8 May 2019
By Rabbi Danny Rich
“You shall not place a stumbling block before the blind”, which appears in this week’s Parsha Kedoshim, appears so obvious that it hardly seems worth a mention in Torah.
In a similar way the demand to implement practical means to prevent the exclusion of disabled persons – indeed the idea of the Disability Awareness Shabbat which takes place this weekend – ought be so obvious as to not be required.
Jewish tradition understood this verse as not simply its most obvious, but rather as a demand to preclude the any person taking advantage of the weakness of another.
Liberal Judaism, in turn, does not simply mandate the physical removal of obstacles which exclude any person from participation in synagogue life but rather mandates individuals and constituent communities to an audit to ensure that it is doing everything to include every person in Liberal Jewish life.
“You shall love your neighbour as yourself”, also in Parsha Kedoshim, is traditionally understood as the requirement to treat another as one would wish to be treated.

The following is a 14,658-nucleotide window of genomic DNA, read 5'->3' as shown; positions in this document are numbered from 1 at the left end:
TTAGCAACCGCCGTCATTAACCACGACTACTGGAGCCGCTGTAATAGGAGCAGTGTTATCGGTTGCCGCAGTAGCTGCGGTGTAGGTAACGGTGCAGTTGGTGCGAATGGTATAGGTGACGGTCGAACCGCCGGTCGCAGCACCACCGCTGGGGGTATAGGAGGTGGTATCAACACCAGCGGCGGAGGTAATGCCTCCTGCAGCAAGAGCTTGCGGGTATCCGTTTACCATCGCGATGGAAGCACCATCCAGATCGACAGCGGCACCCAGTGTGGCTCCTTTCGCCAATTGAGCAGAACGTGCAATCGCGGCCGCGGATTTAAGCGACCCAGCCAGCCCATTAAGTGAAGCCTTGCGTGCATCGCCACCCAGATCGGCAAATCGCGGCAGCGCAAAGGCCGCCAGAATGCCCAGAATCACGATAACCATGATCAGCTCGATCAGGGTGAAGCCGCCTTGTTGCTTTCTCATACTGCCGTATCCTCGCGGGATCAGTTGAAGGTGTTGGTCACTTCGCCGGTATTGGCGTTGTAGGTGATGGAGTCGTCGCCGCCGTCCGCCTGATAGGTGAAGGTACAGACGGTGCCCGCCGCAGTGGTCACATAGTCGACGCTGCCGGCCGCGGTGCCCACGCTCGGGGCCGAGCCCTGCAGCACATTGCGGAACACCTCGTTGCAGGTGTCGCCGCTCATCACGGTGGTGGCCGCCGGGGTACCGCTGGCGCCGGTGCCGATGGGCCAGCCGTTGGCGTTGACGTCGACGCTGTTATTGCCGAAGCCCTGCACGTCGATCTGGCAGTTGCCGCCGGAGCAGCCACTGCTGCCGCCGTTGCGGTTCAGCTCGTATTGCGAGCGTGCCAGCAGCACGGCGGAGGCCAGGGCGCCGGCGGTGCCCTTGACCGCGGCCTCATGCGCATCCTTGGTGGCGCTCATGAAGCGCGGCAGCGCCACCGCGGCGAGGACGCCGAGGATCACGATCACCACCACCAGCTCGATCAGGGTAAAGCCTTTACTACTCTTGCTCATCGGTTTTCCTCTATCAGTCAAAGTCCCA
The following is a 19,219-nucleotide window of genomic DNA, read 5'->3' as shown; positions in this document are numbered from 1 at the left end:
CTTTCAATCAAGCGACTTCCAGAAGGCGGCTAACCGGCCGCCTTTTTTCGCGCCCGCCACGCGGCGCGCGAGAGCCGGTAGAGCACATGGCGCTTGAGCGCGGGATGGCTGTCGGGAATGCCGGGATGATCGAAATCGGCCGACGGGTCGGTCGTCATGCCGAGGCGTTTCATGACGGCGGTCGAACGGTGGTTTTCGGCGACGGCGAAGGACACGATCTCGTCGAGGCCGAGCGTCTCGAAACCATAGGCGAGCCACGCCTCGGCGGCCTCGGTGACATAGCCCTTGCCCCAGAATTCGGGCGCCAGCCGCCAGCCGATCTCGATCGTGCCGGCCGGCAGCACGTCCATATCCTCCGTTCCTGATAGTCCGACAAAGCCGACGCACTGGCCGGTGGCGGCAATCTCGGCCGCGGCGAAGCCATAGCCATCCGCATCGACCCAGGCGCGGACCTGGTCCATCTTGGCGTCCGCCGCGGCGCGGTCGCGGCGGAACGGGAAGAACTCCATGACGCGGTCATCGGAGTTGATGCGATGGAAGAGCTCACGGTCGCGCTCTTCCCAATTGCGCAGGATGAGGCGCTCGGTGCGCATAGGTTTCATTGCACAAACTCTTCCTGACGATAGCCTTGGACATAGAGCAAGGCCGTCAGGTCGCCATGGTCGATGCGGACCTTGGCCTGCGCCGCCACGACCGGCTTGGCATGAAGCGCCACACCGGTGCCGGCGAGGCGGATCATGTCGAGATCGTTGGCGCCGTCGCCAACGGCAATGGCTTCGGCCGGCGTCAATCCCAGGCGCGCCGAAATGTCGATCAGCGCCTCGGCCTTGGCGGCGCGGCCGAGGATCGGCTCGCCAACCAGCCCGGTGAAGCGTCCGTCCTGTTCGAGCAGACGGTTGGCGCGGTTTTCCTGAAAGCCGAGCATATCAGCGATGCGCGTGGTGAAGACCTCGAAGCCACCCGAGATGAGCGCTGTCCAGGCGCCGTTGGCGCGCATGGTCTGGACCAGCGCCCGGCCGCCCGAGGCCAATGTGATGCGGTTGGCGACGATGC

Liberal Judaism has always prided itself on providing a voice for those who do not get traditional heard.
In the past Liberal Judaism has championed the rights of woman, persons in non-traditional family arrangements and transgendered people. Liberal Judaism values every individual and supports each person in meeting their synagogal needs.
Disability Awareness Shabbat is another method of seeking to complete our communities, ensuring nobody is excluded.
For all these reasons, I fully support this fantastic new initiative from Jewish Blind & Disabled, a charity which this year is celebrating 50 wonderful years supporting our community.
I hope Liberal Jews around the UK and Ireland take time to find out more about the work Jewish Blind & Disabled does and all the different ways we can help to, in turn, support them.
* This article by Rabbi Danny Rich, Liberal Judaism’s senior rabbi, appears in Disability Awareness Shabbat booklets that can be found in synagogues this Shabbat.
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